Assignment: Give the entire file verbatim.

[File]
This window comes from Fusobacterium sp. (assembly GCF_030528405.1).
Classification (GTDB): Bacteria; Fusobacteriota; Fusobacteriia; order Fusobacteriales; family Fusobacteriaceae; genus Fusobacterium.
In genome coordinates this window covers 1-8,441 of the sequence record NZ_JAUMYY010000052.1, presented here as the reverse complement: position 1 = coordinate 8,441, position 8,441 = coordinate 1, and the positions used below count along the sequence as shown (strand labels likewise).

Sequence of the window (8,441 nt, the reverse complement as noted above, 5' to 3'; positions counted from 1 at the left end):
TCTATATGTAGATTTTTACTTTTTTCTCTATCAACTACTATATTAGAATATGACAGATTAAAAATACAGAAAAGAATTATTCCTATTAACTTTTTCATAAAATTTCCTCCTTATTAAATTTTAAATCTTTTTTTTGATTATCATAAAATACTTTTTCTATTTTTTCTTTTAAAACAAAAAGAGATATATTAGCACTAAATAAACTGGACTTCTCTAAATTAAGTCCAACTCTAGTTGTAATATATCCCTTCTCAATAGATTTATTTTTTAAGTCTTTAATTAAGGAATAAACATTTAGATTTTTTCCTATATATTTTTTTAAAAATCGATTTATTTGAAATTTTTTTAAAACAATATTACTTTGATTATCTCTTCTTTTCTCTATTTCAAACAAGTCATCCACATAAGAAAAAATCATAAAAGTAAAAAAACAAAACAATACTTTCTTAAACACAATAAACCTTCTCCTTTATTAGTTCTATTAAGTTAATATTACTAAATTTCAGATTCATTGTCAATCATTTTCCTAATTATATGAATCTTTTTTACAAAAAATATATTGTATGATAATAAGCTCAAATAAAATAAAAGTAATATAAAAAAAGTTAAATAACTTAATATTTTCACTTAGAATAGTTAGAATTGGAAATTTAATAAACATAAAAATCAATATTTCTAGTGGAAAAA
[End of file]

This window comes from Fusobacterium sp. (assembly GCF_030528405.1).
Classification (GTDB): Bacteria; Fusobacteriota; Fusobacteriia; order Fusobacteriales; family Fusobacteriaceae; genus Fusobacterium.
In genome coordinates this window covers 1-8,441 of the sequence record NZ_JAUMYY010000052.1, presented here as the reverse complement: position 1 = coordinate 8,441, position 8,441 = coordinate 1, and the positions used below count along the sequence as shown (strand labels likewise).

Sequence of the window (8,441 nt, the reverse complement as noted above, 5' to 3'; positions counted from 1 at the left end):
TCTATATGTAGATTTTTACTTTTTTCTCTATCAACTACTATATTAGAATATGACAGATTAAAAATACAGAAAAGAATTATTCCTATTAACTTTTTCATAAAATTTCCTCCTTATTAAATTTTAAATCTTTTTTTTGATTATCATAAAATACTTTTTCTATTTTTTCTTTTAAAACAAAAAGAGATATATTAGCACTAAATAAACTGGACTTCTCTAAATTAAGTCCAACTCTAGTTGTAATATATCCCTTCTCAATAGATTTATTTTTTAAGTCTTTAATTAAGGAATAAACATTTAGATTTTTTCCTATATATTTTTTTAAAAATCGATTTATTTGAAATTTTTTTAAAACAATATTACTTTGATTATCTCTTCTTTTCTCTATTTCAAACAAGTCATCCACATAAGAAAAAATCATAAAAGTAAAAAAACAAAACAATACTTTCTTAAACACAATAAACCTTCTCCTTTATTAGTTCTATTAAGTTAATATTACTAAATTTCAGATTCATTGTCAATCATTTTCCTAATTATATGAATCTTTTTTACAAAAAATATATTGTATGATAATAAGCTCAAATAAAATAAAAGTAATATAAAAAAAGTTAAATAACTTAATATTTTCACTTAGAATAGTTAGAATTGGAAATTTAATAAACATAAAAATCAATATTTCTAGTGGAAAAA